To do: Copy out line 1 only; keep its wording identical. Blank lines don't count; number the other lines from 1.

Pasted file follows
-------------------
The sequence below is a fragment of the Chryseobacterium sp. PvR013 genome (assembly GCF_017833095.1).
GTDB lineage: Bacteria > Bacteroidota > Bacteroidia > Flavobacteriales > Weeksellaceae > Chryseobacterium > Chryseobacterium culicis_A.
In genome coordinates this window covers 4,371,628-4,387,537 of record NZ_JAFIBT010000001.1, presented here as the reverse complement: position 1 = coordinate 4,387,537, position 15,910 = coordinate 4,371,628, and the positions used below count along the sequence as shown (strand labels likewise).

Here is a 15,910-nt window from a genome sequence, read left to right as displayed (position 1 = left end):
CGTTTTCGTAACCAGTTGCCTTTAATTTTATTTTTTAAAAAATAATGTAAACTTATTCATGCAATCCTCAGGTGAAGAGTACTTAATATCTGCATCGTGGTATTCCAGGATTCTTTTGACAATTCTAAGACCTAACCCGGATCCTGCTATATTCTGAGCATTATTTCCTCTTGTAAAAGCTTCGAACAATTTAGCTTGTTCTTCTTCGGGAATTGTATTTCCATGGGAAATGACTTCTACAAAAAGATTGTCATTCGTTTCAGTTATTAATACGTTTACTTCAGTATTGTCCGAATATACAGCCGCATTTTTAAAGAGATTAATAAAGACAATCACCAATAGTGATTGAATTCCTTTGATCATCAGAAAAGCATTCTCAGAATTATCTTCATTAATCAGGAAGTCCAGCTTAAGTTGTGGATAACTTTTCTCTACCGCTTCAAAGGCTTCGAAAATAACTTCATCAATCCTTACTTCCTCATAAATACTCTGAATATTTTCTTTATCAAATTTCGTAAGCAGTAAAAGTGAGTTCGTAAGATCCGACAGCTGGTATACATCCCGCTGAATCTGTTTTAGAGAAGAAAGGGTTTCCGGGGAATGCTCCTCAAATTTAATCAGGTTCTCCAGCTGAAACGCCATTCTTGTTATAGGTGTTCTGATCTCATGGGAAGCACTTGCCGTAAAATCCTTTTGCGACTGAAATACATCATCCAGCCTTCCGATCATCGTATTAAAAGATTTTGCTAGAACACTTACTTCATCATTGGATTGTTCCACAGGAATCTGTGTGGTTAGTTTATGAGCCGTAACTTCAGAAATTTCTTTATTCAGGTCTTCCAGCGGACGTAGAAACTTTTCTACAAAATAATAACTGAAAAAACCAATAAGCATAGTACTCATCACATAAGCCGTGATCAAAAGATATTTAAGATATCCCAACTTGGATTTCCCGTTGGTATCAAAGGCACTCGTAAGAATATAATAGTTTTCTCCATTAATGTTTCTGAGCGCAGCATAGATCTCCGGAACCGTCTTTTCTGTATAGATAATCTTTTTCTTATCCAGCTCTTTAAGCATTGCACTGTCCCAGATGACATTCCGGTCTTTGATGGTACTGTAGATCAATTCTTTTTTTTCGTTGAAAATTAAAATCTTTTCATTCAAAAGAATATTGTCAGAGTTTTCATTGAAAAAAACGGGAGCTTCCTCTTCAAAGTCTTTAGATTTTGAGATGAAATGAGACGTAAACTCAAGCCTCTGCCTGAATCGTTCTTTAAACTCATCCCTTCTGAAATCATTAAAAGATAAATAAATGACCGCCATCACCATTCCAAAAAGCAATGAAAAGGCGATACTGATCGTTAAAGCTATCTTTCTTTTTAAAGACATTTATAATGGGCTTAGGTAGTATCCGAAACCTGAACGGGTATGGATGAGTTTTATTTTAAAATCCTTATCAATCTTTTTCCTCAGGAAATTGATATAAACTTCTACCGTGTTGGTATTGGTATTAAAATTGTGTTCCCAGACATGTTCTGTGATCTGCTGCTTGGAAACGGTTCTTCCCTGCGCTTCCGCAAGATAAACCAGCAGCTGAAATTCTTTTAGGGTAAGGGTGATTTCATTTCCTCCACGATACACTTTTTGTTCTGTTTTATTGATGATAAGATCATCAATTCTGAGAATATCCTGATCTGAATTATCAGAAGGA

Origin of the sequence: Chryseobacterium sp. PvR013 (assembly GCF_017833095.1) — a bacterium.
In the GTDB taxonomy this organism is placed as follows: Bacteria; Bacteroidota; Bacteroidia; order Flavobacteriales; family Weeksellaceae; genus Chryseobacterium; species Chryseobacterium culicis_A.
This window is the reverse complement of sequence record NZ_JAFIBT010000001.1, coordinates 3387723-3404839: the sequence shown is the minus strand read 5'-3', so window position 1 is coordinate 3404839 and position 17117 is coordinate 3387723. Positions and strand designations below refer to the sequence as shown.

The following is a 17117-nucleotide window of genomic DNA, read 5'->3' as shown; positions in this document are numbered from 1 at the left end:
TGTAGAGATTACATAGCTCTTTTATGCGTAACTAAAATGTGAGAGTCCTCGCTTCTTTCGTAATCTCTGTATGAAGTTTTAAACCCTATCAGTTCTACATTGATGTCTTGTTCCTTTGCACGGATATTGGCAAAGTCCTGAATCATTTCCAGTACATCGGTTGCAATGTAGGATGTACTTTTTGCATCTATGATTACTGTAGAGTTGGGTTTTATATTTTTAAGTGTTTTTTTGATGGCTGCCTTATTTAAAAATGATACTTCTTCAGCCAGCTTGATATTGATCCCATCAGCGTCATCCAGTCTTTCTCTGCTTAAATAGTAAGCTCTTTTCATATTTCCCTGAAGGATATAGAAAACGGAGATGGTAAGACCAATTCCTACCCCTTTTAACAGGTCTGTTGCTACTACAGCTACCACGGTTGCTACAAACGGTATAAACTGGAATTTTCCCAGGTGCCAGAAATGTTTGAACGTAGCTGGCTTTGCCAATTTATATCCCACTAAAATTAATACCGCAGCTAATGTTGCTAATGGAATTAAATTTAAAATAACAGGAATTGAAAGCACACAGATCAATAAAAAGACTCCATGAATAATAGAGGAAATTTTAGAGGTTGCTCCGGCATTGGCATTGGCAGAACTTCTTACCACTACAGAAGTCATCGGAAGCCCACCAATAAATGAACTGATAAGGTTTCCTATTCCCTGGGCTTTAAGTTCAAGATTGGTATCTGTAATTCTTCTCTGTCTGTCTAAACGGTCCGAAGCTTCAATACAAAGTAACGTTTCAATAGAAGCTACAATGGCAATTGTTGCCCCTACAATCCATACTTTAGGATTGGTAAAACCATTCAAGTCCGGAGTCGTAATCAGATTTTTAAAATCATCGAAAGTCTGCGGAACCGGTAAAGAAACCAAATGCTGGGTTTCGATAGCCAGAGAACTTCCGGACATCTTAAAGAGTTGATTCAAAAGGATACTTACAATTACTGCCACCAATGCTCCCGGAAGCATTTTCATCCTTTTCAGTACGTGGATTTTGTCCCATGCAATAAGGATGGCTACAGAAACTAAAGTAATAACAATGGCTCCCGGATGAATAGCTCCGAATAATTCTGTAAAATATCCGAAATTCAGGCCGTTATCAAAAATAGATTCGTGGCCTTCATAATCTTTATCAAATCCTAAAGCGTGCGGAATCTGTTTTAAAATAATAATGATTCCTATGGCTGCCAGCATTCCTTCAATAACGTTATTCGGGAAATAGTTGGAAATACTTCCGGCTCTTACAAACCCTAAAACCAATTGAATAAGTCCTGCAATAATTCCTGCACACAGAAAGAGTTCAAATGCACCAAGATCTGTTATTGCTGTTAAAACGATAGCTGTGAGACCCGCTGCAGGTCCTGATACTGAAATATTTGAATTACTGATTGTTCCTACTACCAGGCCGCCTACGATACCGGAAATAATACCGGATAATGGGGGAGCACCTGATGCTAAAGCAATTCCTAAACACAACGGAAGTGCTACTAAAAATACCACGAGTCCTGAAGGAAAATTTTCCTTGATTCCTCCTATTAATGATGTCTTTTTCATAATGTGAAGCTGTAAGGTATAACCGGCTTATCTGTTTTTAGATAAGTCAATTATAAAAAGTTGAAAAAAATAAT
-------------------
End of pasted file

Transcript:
The sequence below is a fragment of the Chryseobacterium sp. PvR013 genome (assembly GCF_017833095.1).